DOJ seeks to delay Apple encryption hearing, says it may be able to unlock iPhone after all [u]In a last minute motion filed in the ongoing San Bernardino iPhone encryption case, the DOJ on Monday asked a federal court to vacate a hearing scheduled for Tuesday, saying an outside party has come forward with a potential unlock method that would negate the need for Apple's assistance.
According to a court filing, an unnamed party on Sunday demonstrated a method for unlocking an iPhone tied to San Bernardino terror suspect Syed Rizwan Farook. If the FBI has indeed stumbled onto a working encryption workaround, it would no longer need to compel Apple's assistance or move forward with presenting its arguments in what has become a very high profile case.
"On Sunday, March 20, 2016, an outside party demonstrated to the FBI a possible method for unlocking [terrorist Syed] Farook's iPhone," the Justice Department writes. "Testing is required to determine whether it is a viable method that will not compromise data on Farook's iPhone. If the method is viable, it should eliminate the need for the assistance from Apple Inc. ("Apple") set forth in the All Writs Act Order in this case."
Politico reported on the motion earlier today.
Apple in February was ordered by a federal magistrate judge to help FBI efforts in unlocking Farook's iPhone under the understanding that actionable intelligence might still be present on the device. The government is asking Apple to create an intentionally vulnerable iOS variant that would open the door to a brute-force attack.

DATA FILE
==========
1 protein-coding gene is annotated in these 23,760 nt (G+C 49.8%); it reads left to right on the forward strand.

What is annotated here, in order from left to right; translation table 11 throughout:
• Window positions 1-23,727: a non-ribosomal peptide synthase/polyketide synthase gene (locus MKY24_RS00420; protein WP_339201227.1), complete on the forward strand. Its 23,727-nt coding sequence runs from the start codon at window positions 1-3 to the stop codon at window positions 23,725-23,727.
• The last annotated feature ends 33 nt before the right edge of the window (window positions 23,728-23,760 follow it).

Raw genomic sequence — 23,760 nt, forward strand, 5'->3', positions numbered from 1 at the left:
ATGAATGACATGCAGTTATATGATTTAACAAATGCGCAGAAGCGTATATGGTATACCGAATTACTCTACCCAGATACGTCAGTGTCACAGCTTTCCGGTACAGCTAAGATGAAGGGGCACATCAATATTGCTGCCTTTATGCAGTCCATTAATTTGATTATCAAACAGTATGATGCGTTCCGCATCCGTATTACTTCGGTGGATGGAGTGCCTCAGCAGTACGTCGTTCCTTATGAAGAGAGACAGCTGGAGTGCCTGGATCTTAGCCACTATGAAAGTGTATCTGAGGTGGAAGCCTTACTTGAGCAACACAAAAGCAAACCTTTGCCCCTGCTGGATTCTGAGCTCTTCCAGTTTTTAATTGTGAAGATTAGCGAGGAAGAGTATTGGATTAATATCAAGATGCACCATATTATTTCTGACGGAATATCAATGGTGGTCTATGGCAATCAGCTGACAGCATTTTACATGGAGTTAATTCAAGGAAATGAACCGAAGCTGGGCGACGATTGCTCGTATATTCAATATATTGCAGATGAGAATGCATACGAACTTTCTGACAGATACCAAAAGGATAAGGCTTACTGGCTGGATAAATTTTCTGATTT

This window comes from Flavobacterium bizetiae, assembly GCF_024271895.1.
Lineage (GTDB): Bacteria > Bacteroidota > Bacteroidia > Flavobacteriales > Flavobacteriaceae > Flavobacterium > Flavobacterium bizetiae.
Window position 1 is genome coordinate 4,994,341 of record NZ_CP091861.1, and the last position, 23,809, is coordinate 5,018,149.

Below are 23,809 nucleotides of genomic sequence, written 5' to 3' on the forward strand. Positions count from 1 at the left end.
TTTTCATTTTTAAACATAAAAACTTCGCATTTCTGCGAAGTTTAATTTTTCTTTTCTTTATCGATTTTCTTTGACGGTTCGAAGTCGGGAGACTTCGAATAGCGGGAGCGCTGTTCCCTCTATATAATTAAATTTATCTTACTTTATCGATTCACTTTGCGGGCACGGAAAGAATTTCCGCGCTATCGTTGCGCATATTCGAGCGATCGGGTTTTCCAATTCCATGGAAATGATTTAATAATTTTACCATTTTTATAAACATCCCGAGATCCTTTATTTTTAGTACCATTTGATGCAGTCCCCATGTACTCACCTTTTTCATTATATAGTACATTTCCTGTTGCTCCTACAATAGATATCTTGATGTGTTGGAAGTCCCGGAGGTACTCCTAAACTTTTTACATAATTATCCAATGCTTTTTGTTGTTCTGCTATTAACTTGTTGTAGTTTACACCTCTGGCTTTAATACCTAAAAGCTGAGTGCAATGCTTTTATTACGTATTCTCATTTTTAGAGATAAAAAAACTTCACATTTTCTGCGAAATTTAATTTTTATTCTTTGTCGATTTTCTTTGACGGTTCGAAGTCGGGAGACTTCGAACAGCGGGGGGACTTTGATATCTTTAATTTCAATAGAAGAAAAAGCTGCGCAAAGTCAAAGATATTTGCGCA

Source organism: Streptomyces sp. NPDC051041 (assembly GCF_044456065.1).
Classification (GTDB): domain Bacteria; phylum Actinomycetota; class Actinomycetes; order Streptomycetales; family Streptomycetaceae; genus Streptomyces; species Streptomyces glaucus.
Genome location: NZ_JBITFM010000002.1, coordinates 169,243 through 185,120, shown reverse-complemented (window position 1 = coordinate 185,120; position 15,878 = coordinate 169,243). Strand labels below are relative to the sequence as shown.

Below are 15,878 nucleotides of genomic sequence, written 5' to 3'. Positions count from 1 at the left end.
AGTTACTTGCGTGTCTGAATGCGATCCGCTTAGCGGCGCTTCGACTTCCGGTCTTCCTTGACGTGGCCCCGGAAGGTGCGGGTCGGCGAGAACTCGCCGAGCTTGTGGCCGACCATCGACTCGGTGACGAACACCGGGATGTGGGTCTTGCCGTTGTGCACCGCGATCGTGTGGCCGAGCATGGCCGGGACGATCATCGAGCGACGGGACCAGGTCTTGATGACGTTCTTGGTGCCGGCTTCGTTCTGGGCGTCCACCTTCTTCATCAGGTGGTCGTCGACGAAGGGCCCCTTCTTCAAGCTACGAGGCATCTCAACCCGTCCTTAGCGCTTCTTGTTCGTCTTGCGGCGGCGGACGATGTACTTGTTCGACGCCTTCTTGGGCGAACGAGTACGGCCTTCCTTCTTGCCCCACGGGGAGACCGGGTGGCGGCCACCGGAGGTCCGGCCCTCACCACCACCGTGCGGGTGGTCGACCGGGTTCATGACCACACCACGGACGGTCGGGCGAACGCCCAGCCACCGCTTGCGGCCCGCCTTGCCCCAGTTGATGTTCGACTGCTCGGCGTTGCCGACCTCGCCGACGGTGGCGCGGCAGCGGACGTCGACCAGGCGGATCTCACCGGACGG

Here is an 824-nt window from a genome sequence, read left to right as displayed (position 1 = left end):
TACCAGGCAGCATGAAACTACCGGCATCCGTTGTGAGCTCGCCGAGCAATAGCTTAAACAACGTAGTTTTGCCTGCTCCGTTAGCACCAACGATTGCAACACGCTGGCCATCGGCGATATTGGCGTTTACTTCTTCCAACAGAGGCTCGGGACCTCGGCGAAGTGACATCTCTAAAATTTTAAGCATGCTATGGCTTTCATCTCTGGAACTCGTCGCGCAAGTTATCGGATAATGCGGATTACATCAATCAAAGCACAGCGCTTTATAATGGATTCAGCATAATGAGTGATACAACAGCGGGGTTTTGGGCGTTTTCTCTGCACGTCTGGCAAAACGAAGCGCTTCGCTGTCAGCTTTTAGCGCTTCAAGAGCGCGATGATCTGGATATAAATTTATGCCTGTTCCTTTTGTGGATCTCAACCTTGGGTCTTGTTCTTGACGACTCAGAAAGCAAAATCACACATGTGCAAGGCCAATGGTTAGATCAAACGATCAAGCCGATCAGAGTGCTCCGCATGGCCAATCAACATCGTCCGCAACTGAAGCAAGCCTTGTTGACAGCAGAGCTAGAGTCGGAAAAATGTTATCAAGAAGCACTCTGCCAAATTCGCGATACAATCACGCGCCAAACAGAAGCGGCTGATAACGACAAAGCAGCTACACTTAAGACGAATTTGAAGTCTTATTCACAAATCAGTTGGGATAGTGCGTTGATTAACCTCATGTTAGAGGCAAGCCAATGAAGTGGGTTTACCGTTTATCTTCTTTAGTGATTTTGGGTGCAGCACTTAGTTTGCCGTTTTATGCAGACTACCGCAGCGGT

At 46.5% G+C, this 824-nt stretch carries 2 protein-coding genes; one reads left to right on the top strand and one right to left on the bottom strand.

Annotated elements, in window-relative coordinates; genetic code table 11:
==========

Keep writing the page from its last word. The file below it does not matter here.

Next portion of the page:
Apple resisted the order, arguing that the mere existence of a software workaround inherently weakens the security of millions of iOS devices around the world. The public nature of the case sparked debate over the balance of privacy rights and national security, drawing input from tech companies, advocacy groups, law enforcement agencies and other interested parties.
If the government is granted a continuance, it would delay —potentially indefinitely —a hearing concerning Apple's challenge to the FBI's AWA assertions. Just last week federal prosecutors pushed for, and received, permission to cross-examine witnesses slated to take the stand.
The stakes are high for both sides. For the FBI, a win would set valuable precedent in asserting AWA as an effective and proper judicial tool for forcing tech company compliance in digital evidence gathering operations. Such precedent would go a long way in shoring up the government's technical shortcomings when it comes to dealing with increasingly sophisticated consumer encryption systems.
If Apple is successful in staving off DOJ pressure, it could cast doubt on AWA's application as it applies to the tech industry.
Taking a step back, the San Bernardino initiative appears to be more of a gamble for the DOJ than Apple. All Writs, as it is intended, is the FBI's last standing option to gain access to evidence, and potential precedent against the measure could be extremely damaging to future investigations (Apple has promised to take the issue to the Supreme Court, if necessary). Apple, on the other hand, has nearly inexhaustible resources and, more importantly, time to strengthen its defenses if forced to break a particular encryption method.
Update: U.S. Magistrate Judge Sheri Pym has agreed to postpone tomorrow's hearing as the FBI determines the viability of the proposed hack. Government prosecutors have until April 5 to file an update to the court. In a follow-up conference call with reporters, Apple said it will request further information regarding the supposed vulnerability.
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